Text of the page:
**Which is larger: 2+n or 2n?**

Note: This is a 6-mark question.

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## Self-Directed Learning (I)

## when we meet... in Term 3

## Term 3 Week 3 Maths Test

## Topics

## Announcement: Self-Directed Learning Modules

## Useful Links

## Maths - General Links

## Resources and Video Clips about NUMBERS

*Source: Teacher.TV (**http://www.teachers.tv/**)*

**Safety In Numbers** Mathematician Marcus du Sautoy reveals how the language of maths is used to construct the complex codes that we encounter in everyday life. Learn about the amazing use of PRIME NUMBERS in our everyday life.

(http://www.teachers.tv/video/3501)

**Zero to Infinity **In this programme, mathematician Marcus du Sautoy explains how humans have developed numbers for their mathematical needs. Hear about the Invention of **Zero** and have a better understanding of **Infinity**. Can we divide a number by Zero? Is *Infinity* the biggest number? (http://www.teachers.tv/video/3500)

*Source: The Guardian (Guardian.co.uk), 4 March 2005 *

Article:**The Magic Number** by Simon Singh

Found!!! The biggest**Prime Number** yet...

Click HERE to read article.

## Resources and Video Clips about FRACTIONS

*Source: Teacher.TV (**http://www.teachers.tv/**)*

**Cutting a Cake** Have you wondered how to divide a cake into 12 pieces using only 4 cuts?

(http://www.teachers.tv/video/43462)

Source: Teacher.TV (http://www.teachers.tv/)

**Putting Reciprocals into Practical Use** Reciprocals help us to order "difficult" fractions! (http://www.teachers.tv/video/43452)

## Resources and Video Clips about GEOMETRY

## Video Clips about Data Handling

## Co-Authors

Year 2010

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ODD week

Tuesday 0800-0900

Thursday 0900-1000

Friday 0900-1000

EVEN week

Tuesday 1430-1530

Thursday 0800-0900

Friday 1030-1130

Tuesday 0800-0900

Thursday 0900-1000

Friday 0900-1000

EVEN week

Tuesday 1430-1530

Thursday 0800-0900

Friday 1030-1130

The following topics will be covered in the Maths Test

Chapter 4: Introduction to Algebra

Chapter 5: Algebraic Manipulation

Chapter 9: Ratio, Rate and Speed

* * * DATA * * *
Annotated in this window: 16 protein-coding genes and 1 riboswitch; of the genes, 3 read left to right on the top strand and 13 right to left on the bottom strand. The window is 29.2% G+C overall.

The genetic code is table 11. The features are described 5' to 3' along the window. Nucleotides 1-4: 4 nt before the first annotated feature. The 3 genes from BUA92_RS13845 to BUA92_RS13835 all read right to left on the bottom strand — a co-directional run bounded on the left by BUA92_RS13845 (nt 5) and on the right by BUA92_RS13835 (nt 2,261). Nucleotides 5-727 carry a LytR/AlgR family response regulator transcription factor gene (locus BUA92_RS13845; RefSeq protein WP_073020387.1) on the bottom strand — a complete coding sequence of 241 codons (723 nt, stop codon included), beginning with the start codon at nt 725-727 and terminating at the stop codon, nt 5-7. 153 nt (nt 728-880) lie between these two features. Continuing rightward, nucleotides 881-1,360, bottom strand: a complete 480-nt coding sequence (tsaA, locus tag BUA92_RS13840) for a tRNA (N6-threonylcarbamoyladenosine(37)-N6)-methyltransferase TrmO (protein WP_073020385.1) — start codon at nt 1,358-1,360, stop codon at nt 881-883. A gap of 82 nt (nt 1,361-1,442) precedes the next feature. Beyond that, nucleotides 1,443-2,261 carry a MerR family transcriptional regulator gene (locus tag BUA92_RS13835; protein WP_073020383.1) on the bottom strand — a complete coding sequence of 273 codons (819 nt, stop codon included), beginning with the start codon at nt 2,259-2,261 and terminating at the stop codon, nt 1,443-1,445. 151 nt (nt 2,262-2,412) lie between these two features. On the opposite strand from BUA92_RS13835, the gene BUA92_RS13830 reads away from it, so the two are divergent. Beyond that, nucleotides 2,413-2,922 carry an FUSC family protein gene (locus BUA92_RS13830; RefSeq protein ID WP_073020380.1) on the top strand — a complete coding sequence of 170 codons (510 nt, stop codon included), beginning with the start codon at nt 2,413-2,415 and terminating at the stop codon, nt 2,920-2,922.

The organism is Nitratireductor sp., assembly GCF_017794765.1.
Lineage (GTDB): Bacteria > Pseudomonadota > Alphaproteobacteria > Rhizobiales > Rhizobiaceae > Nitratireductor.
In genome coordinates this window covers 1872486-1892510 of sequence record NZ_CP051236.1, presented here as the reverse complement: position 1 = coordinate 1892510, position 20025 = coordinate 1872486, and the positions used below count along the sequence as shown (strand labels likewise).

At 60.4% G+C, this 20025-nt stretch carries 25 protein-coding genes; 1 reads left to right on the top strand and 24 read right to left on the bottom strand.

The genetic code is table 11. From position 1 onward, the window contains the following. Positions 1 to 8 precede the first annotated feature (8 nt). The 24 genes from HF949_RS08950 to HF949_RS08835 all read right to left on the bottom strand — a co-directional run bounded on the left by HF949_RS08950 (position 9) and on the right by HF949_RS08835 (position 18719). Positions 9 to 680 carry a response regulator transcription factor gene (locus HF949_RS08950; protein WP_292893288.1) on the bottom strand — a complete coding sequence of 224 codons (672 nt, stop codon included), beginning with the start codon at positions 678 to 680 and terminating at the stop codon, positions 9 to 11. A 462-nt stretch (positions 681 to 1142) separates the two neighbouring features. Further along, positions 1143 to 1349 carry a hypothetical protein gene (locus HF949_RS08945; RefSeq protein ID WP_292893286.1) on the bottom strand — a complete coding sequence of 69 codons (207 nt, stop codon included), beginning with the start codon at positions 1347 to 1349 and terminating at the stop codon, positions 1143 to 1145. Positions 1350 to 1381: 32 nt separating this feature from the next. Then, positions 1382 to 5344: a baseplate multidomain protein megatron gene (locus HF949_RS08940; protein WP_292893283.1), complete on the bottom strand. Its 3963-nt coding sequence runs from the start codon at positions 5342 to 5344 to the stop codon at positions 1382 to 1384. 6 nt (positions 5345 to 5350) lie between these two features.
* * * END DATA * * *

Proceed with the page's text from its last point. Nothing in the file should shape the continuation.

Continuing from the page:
Chapter 16: Data Handling (including Mean, Median, Mode)

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This term, we have earmarked 2 sub-topics for you to learn on your own... own time own target (to be completed by Term 1 Week 9).

**Chapter 9.2: Average Speed **

You are expected to complete sub-topic by 15 May 2010. A Pop-Quiz has been scheduled on 18 May 2010 (Tuesday).

**Chapter 9.3: Speed**

Apart from textbook and workbook, recommended resources and learning activities will be delivered through the AceLearning Portal and the Maths Blog.

**As these 2 sub-topics are not going to be covered in the class, please check/clarify with Ms Loh (Face-to-face or virtually) when you are in-doubt.**

You are expected to complete sub-topic by 15 May 2010. A Pop-Quiz has been scheduled on 18 May 2010 (Tuesday).

Apart from textbook and workbook, recommended resources and learning activities will be delivered through the AceLearning Portal and the Maths Blog.

(http://www.teachers.tv/video/3501)

Article:

Found!!! The biggest

Click HERE to read article.

(http://www.teachers.tv/video/43462)

Source: Teacher.TV (http://www.teachers.tv/)

Source: Teacher.TV (http://www.teachers.tv/)

**Seaside Triangles** - How properties of triangles become useful in real world applications.

(http://www.teachers.tv/video/37910)

**Surface Area of an Octagon** - Step-by-step process of working out the area of an octagon

(http://www.teachers.tv/video/43382)

(http://www.teachers.tv/video/37910)

(http://www.teachers.tv/video/43382)